The past few months out here in the NW have allowed me to explore and climb more than I have in the past. This has included getting back into backcountry skiing after a 6 year hiatus (oh Thailand....), as well as climb a few one day objectives like Chair Peak. I was even able to get down to Smith Rocks for a long weekend with some fellow guides.

Added to the chaos of the summer work season has been planning a personal climbing trip to Bolivia. My good friend Ethan and I have received grants from Alpine Ascents International, The Mazamas, and the American Alpine Club to explore the Mururata Massif in the Cordillera Real. Ever since I began climb over a decade ago, this has been my dream. Feels amazing that it is finally coming together but perhaps at an inconvenient time with the baby en route.

Beyond that I will also be guiding in Mongolia and Russia before the baby is here. Whirlwind tour but all very good things. I feel very fortunate to have a partner that understands my dreams, passions, and love of both the outdoors and family. It will become more of a balancing act once we are parents!

Now with the NW season in full swing I will be running laps on Mount Rainier and Mount Baker. Check out my Upcoming Trips page for more information on open trips.

Aconcagua - Tejas Anejos

Once again I flew south for the austral summer to guide on the Stone Sentinel -- Aconcagua. I was fortunate to work alongside my good friend Juan Araya, who was celebrating his 22nd season on the mountain. Our team consisted of 6 climbers from the great state of Texas! This was a Clean Water Climb, with each climber raising $10,000 USD for donation to Child Legacy International.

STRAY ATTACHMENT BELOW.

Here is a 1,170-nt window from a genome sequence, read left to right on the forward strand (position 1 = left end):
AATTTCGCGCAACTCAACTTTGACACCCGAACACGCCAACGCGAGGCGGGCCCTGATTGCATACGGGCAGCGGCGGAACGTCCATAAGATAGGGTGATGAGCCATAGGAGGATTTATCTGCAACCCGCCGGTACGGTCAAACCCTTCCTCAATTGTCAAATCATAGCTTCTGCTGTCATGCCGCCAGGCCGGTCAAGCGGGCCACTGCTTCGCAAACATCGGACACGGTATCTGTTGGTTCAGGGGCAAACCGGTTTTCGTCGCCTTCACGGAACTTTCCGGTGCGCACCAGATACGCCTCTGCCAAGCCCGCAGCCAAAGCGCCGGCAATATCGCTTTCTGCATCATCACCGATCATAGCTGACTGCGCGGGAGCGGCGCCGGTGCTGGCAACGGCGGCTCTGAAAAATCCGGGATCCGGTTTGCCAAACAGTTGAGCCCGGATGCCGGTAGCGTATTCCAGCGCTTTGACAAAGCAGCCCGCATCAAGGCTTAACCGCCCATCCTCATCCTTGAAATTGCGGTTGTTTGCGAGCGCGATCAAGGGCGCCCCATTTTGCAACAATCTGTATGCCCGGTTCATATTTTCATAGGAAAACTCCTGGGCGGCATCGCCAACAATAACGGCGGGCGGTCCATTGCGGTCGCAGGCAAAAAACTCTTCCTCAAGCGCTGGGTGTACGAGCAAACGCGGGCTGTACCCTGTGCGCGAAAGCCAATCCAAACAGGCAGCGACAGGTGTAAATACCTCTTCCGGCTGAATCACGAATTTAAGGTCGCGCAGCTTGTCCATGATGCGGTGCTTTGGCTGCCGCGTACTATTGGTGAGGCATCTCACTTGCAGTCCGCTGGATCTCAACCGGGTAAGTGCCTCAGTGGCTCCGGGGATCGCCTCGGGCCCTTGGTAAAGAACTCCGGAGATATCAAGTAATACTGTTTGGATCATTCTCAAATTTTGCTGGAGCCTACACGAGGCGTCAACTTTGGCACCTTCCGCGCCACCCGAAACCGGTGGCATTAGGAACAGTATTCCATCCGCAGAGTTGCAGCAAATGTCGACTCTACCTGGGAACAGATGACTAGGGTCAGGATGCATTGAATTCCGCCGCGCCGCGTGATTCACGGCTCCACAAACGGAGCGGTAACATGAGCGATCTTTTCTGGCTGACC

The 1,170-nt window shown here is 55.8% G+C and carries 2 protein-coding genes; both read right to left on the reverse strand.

Unfortunately, this trip would be very challenging in a number of ways. After acclimatizing on Cerro Bonete we took a rest day, at which point one of our team members had a acute sinkable event in which he did not remember hitting the ground. Due to the low oxygen saturation in his blood we were forced to evacuate him. This event scared not only the climber, but the team as a whole. No matter how many times you tell people "this is not Kilimanjaro," they never seem to get it until something like this happens. Over the course of the next few days we lost another climber to upper respiratory issues, another to physical inability, and yet another to altitude sickness. All in all we ended up with only 2 climbers left at Camp Colera (19,600ft)!

Luckily we were able to summit with the two remaining climbers, however our summit day was marked by a few notable issues. Firstly, the Argentinian military was in the midst of their annual climb, which meant they kept dashing and crashing every 10 meters......much to are astonishment they would not let other groups pass them on the trail until about 1 hour out of high camp. The other notable feature was a deceased climber about 200 vertical feet below the summit. Evidently he had passed away due to a heart attack a few days before and was not able to be taken off. Our climbers were able to come to terms with their own mortality, as these big mountains are often underestimated.

Back in Plaza de Mulas we were able to breath easier but not before the snow started flying. With over 30cm of new snow at basecamp and over 50cm at high camp we were grateful for our summit window!

Overall I think this trip was challenging in many ways, but also helped me grow as a guide. Juan and I were happy to say farewell to the group and let our minds and bodies rest. This group also sparked my concern in terms of client expectations vs. guide expectations. I hope to create another post in the coming weeks outlining specific do's and don'ts for climbers on these types of expeditions.